Artemy Volynsky was a son of Peter Volynsky who came of an ancient Gediminids family. Artemy's father was one of the dignitaries at the court of Feodor III, and also a voivod in Kazan. He entered a dragoon regiment in 1704 and rose to the rank of captain, by 1711; then, exchanging the military service for diplomacy, he was attached to the suite of Vice-Chancellor Peter Shafirov. He was present during the Pruth Campaign, shared Shafirov's captivity in the Seven Towers in Constantinople.
In 1715, by orders of Peter the Great he was sent to Ispahan, Persia (which he reached in March 1717) as a Russian minister to explore the area and find a way by sea to India. During his travelling he was supposed to redirect the silk trade route in Persia to Russia with the Armenians' help. During his stay in Ispahan, Volynsky signed a treaty with the Shah Husayn giving commercial advantages over a country torn by revolts.
In 1718 Peter made him one of his six adjutant generals, and governor of Astrakhan. In this post Volynsky displayed distinguished administrative and financial talents. In 1722 he married Alexandra Naryshkina, Peter's cousin. The same year he was accused of peculation and other offences to the emperor, who caned him severely and deprived him of his plenipotentiary powers, despite his undeniable services in Persia, but for which Peter could never have emerged so triumphantly from the difficult Persian war of 1722-1723.
Catherine I made Volynsky governor of Kazan for a short time, and he held the same post for two years (1728-1730) under Peter II. But his incurable corruption and unbridled temper so discredited the government that he was deprived of the post shortly after the accession of Anne. From 1730 to 1736 Volynsky served in the army under Munnich. In 1737 he was appointed the second Russian plenipotentiary at the abortive congress of Nemirov held for the conclusion of peace with the Porte.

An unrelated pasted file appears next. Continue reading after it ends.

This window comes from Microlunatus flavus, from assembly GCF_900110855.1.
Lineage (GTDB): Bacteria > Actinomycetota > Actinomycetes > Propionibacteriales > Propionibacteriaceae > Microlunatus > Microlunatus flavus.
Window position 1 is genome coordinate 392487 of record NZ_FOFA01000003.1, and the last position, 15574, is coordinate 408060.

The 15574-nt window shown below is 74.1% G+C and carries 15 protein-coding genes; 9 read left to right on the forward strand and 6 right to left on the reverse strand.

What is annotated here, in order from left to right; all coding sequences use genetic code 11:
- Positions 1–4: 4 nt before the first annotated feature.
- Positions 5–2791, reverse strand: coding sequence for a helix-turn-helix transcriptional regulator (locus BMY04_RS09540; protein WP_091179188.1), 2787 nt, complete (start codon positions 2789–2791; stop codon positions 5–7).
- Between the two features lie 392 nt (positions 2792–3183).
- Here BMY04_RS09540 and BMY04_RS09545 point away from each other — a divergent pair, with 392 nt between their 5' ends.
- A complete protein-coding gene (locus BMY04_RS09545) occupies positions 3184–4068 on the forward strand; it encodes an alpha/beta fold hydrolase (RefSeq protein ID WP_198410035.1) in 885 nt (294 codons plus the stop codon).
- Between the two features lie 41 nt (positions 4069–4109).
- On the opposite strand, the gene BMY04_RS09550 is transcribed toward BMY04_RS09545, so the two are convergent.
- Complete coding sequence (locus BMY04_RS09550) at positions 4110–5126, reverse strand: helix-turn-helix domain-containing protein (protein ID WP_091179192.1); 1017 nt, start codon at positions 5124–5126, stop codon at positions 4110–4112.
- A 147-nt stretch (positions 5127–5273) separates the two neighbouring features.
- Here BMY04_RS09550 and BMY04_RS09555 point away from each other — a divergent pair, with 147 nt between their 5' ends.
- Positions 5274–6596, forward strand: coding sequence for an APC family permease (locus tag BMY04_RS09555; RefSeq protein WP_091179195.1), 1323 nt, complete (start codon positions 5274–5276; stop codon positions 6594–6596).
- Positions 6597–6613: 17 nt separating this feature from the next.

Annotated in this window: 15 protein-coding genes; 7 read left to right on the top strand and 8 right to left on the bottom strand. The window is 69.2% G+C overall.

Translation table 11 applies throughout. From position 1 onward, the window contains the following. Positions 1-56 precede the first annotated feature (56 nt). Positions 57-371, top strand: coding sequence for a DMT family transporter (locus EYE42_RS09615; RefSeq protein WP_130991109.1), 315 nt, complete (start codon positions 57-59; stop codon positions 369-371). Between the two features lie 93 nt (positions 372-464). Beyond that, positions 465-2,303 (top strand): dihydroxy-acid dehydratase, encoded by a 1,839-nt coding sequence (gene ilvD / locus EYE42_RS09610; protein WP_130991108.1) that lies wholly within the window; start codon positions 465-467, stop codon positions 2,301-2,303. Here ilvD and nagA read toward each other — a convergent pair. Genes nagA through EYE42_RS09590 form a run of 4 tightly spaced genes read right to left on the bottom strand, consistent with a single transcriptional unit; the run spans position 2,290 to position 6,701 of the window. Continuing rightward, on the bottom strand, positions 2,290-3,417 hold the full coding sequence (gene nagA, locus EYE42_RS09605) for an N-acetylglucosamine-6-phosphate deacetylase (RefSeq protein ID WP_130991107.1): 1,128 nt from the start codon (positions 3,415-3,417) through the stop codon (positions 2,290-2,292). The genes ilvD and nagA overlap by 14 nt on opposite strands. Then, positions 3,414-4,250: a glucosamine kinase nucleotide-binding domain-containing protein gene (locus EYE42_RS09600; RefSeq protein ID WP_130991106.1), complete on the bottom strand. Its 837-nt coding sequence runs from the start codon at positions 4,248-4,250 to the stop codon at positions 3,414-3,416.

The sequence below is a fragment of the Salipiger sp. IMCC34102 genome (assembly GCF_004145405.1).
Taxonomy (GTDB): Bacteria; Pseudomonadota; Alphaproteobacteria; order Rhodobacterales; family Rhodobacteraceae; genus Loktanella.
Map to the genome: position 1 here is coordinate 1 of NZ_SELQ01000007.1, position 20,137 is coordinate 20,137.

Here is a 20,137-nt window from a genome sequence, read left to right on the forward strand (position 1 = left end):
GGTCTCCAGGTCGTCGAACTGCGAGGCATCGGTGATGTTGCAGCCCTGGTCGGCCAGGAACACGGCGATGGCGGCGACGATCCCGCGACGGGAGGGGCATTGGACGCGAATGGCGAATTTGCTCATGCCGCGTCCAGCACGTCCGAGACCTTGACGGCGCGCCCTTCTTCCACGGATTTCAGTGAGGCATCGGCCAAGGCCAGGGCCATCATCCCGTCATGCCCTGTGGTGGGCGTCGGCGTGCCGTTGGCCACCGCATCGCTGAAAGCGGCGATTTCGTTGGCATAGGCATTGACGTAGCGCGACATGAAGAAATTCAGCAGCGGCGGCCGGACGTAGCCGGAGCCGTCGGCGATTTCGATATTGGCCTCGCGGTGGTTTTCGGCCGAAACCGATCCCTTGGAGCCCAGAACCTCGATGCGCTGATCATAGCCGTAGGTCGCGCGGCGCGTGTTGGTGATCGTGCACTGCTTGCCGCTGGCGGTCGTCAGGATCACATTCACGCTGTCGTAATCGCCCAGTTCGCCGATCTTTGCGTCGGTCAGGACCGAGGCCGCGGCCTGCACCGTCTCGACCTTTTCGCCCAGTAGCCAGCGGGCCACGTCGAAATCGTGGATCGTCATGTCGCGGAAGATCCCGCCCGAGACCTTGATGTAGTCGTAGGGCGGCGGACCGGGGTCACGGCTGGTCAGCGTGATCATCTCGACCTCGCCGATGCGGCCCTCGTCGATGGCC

In 1738 he was introduced into the Russian cabinet by Biron as a counterpoise against Andrei Osterman. Volynsky, however, now thought himself strong enough to attempt to supersede Biron himself, and openly opposed the favorite in the State Council in the debates as to the indemnity due to Poland for the violations of her territory during the War of the Polish Succession, Biron advising that a liberal indemnity should be given, whereas Volynsky objected to any indemnity at all.
Biron thereupon forced Anne to order an inquiry into Volynsky's past career, with the result that he was tried before a tribunal of Biron's men. The charges faced were that he, as a minister, and Andrei Fedorovich Khrushchev (1691—1740), as an assistant minister, tried to dethrone Queen Anna for Peter the Great's daughter, Elizabeth. He was arrested on June 23, 1740 and thus condemned to be broken on the wheel and then beheaded. On the scaffold, by the clemency of the empress, his punishment was mitigated to the severing of his right hand followed by decapitation in June 27, 1740. The sentence was executed on Poltava Victory's day and Volynsky had by his side Pyotr Mikhailovich Eropkin & A. F. Khruschov.
A tombstone in their honour was erected in 1741 by order of Elizabeth of Russia over their burial place beside St. Sampson Cathedral. That was the only thing that was visible over their grave until 1885 when a monument was placed as they were seen as national heroes because they opposed to German ideas, that of Biron. Although Britannica stated in 1911 that The whole business seems to have been purely a piece of vindictiveness on the part of Biron., since the erection of the monument, there was controversy over their plans since Volynsky's work General Project of Internal Affairs of the State state that they were conspirators in a plan to overturn the Empress.